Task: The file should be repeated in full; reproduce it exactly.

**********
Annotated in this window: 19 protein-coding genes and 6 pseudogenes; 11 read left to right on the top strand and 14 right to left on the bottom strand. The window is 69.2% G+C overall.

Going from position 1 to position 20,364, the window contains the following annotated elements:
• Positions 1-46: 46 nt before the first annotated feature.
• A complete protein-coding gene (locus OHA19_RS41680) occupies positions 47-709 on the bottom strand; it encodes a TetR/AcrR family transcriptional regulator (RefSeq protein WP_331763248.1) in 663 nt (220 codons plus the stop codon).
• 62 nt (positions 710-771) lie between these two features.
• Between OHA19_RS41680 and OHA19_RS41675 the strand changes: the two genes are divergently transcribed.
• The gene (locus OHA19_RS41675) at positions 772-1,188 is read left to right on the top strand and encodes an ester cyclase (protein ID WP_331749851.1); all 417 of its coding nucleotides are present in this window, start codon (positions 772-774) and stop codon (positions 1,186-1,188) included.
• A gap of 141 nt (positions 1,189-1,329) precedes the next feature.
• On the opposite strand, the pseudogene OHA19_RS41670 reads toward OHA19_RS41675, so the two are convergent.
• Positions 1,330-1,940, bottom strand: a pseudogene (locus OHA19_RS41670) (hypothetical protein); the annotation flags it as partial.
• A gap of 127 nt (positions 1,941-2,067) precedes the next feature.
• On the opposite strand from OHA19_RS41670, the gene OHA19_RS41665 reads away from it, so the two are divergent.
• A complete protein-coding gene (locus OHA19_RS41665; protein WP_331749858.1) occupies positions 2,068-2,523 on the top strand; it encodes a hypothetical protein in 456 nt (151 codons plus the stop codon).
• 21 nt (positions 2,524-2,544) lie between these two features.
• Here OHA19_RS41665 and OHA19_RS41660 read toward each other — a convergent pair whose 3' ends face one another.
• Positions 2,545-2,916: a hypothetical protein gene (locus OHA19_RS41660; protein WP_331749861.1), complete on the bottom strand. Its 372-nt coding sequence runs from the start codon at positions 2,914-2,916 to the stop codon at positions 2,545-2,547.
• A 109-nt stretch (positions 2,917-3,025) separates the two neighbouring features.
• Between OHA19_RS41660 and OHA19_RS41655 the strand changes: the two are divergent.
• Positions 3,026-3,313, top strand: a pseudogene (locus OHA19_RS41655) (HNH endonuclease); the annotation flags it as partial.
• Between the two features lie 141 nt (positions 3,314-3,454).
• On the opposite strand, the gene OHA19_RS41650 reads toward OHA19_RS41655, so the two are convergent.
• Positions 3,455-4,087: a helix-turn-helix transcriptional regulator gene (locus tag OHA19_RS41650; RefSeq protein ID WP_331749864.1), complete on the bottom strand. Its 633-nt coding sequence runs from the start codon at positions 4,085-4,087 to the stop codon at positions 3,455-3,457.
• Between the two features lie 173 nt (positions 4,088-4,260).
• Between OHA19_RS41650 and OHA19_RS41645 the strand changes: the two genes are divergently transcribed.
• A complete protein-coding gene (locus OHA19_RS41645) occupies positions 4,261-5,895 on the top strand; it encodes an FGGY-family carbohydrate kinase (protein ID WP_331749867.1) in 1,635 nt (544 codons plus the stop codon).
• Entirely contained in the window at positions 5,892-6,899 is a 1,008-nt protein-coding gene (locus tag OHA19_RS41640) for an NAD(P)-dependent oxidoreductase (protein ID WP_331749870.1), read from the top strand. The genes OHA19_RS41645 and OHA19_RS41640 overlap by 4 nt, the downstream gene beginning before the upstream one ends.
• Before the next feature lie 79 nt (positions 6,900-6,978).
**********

Annotated in this window: 19 protein-coding genes and 6 pseudogenes; 11 read left to right on the top strand and 14 right to left on the bottom strand. The window is 69.2% G+C overall.

Going from position 1 to position 20,364, the window contains the following annotated elements:
• Positions 1-46: 46 nt before the first annotated feature.
• A complete protein-coding gene (locus OHA19_RS41680) occupies positions 47-709 on the bottom strand; it encodes a TetR/AcrR family transcriptional regulator (RefSeq protein WP_331763248.1) in 663 nt (220 codons plus the stop codon).
• 62 nt (positions 710-771) lie between these two features.
• Between OHA19_RS41680 and OHA19_RS41675 the strand changes: the two genes are divergently transcribed.
• The gene (locus OHA19_RS41675) at positions 772-1,188 is read left to right on the top strand and encodes an ester cyclase (protein ID WP_331749851.1); all 417 of its coding nucleotides are present in this window, start codon (positions 772-774) and stop codon (positions 1,186-1,188) included.
• A gap of 141 nt (positions 1,189-1,329) precedes the next feature.
• On the opposite strand, the pseudogene OHA19_RS41670 reads toward OHA19_RS41675, so the two are convergent.
• Positions 1,330-1,940, bottom strand: a pseudogene (locus OHA19_RS41670) (hypothetical protein); the annotation flags it as partial.
• A gap of 127 nt (positions 1,941-2,067) precedes the next feature.
• On the opposite strand from OHA19_RS41670, the gene OHA19_RS41665 reads away from it, so the two are divergent.
• A complete protein-coding gene (locus OHA19_RS41665; protein WP_331749858.1) occupies positions 2,068-2,523 on the top strand; it encodes a hypothetical protein in 456 nt (151 codons plus the stop codon).
• 21 nt (positions 2,524-2,544) lie between these two features.
• Here OHA19_RS41665 and OHA19_RS41660 read toward each other — a convergent pair whose 3' ends face one another.
• Positions 2,545-2,916: a hypothetical protein gene (locus OHA19_RS41660; protein WP_331749861.1), complete on the bottom strand. Its 372-nt coding sequence runs from the start codon at positions 2,914-2,916 to the stop codon at positions 2,545-2,547.
• A 109-nt stretch (positions 2,917-3,025) separates the two neighbouring features.
• Between OHA19_RS41660 and OHA19_RS41655 the strand changes: the two are divergent.
• Positions 3,026-3,313, top strand: a pseudogene (locus OHA19_RS41655) (HNH endonuclease); the annotation flags it as partial.
• Between the two features lie 141 nt (positions 3,314-3,454).
• On the opposite strand, the gene OHA19_RS41650 reads toward OHA19_RS41655, so the two are convergent.
• Positions 3,455-4,087: a helix-turn-helix transcriptional regulator gene (locus tag OHA19_RS41650; RefSeq protein ID WP_331749864.1), complete on the bottom strand. Its 633-nt coding sequence runs from the start codon at positions 4,085-4,087 to the stop codon at positions 3,455-3,457.
• Between the two features lie 173 nt (positions 4,088-4,260).
• Between OHA19_RS41650 and OHA19_RS41645 the strand changes: the two genes are divergently transcribed.
• A complete protein-coding gene (locus OHA19_RS41645) occupies positions 4,261-5,895 on the top strand; it encodes an FGGY-family carbohydrate kinase (protein ID WP_331749867.1) in 1,635 nt (544 codons plus the stop codon).
• Entirely contained in the window at positions 5,892-6,899 is a 1,008-nt protein-coding gene (locus tag OHA19_RS41640) for an NAD(P)-dependent oxidoreductase (protein ID WP_331749870.1), read from the top strand. The genes OHA19_RS41645 and OHA19_RS41640 overlap by 4 nt, the downstream gene beginning before the upstream one ends.
• Before the next feature lie 79 nt (positions 6,900-6,978).